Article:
While Professor Tribe is no fan of the current Court, he agrees with those who have condemned the leak of Justice Alito’s draft Dobbs opinion. Notes Tribe, “no governmental institution can function very effectively if it can’t have at least some internal confidentiality when half-baked ideas are circulated.”
At one point in the interview, Professor Tribe suggests he was not surprised by Chief Justice John Roberts’ decision in NFIB v. Sebelius because, as a law student at Harvard, a young Roberts appreciated that the taxing power was much broader than the power to regulate interstate commerce.
At one point, Chotiner challenges tribe about his controversial work for coal companies challenging the Environmental Protection Agency’s authority to adopt the Clean Power Plan. At the time, Professor Tribe argued that the Obama Administration’s plans were unlawful under the Clean Air Act and unconstitutional. Now that the EPA’s authority to adopt the Clean Power Plan is before the Court, he sings a slightly different tune,.
Well, right now I’m very much opposed to what the Supreme Court looks like it’s going to do in the case of West Virginia against the EPA, where it’s going to strip the EPA of the power to control greenhouse gases under Section 112. Maybe I was wrong, but I thought that the Obama Administration’s EPA was using the wrong provision of the Clean Air Act. I didn’t think, and I still don’t think, that Section 112 of the Clean Air Act provided the authority that the EPA was using. But I’m very much in favor of regulating the fossil-fuel industry to deal with the problem of global warming. And I’m working with various people that encourages the use of a different section, Section 115 of the Clean Air Act. And I wouldn’t, for all the money in the world, oppose the use of Section 115. So that was a case where it was kind of unfortunate. I taught the first environmental-law class in the history of the country.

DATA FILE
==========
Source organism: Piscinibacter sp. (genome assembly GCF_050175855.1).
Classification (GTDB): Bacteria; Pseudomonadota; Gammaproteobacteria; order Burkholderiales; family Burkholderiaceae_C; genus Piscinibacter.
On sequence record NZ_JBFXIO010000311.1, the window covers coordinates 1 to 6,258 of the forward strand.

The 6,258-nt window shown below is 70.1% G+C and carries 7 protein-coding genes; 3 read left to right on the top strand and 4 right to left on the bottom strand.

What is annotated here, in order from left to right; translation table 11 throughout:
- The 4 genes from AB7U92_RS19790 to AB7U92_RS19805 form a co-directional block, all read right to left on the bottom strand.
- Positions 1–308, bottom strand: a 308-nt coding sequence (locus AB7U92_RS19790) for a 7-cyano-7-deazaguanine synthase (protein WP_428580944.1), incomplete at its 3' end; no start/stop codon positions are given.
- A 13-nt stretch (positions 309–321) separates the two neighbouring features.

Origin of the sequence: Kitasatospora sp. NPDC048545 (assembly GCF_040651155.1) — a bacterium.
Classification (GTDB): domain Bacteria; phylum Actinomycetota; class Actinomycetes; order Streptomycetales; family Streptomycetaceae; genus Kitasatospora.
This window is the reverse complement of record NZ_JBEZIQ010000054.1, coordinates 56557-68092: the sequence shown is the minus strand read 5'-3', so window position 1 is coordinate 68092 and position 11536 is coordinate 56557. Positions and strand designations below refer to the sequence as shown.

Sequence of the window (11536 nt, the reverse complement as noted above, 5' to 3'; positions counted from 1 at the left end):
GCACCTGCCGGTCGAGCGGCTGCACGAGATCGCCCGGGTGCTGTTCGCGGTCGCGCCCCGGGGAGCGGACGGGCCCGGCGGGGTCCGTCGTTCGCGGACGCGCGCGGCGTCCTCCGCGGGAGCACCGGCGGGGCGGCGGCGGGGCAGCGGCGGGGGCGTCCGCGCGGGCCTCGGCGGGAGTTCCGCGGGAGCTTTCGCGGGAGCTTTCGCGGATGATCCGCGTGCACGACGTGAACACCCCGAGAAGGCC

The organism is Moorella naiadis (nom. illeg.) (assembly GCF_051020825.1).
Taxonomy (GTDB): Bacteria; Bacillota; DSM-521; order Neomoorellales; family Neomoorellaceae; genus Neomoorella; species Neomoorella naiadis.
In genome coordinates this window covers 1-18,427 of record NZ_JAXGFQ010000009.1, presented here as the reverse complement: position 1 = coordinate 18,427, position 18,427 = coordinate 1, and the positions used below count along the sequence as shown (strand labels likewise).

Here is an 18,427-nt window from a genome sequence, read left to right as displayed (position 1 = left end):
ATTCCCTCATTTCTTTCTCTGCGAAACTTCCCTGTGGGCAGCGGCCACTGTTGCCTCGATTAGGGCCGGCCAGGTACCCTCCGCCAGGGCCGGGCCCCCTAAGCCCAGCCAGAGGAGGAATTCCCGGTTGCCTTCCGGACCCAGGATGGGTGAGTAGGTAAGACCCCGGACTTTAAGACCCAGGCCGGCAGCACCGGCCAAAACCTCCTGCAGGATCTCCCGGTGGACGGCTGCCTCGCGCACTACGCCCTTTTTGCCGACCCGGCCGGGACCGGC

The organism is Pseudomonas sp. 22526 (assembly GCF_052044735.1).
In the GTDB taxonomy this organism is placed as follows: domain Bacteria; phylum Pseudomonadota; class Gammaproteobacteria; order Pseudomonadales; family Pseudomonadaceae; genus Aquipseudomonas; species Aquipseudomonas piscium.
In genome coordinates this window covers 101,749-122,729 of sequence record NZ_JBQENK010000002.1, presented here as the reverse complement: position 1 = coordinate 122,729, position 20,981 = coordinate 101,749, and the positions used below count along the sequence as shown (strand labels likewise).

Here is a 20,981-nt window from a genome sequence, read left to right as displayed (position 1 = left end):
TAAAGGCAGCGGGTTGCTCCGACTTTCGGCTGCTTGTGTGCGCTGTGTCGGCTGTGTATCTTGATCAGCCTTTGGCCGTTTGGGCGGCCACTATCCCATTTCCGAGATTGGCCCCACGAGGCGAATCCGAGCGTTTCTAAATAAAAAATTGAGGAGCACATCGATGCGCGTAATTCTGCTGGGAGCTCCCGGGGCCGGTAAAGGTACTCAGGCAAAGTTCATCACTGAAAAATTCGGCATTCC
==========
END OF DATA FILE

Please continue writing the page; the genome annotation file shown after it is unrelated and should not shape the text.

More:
Professor Tribe says he opposes what the Supreme Court might do in West Virginia v. EPA, but what exactly does he object to? In the West Virginia Case the Court might conclude that the EPA lacks the authority to adopt something like the Clean Power Plan. Yet that is also what Tribe argued, albeit on slightly different (and more expansive) grounds. In West Virginia it looks as if the Court might hold that the Clean Air Act does not authorize something like the Clean Power Plan. Tribe likewise argued that the EPA lacked such authority, but also argued that the Clean Power Plan was unconstitutonal! He also supported an effort to enjoin the EPA’s rulemaking process. Now, however, Tribe has second thoughts: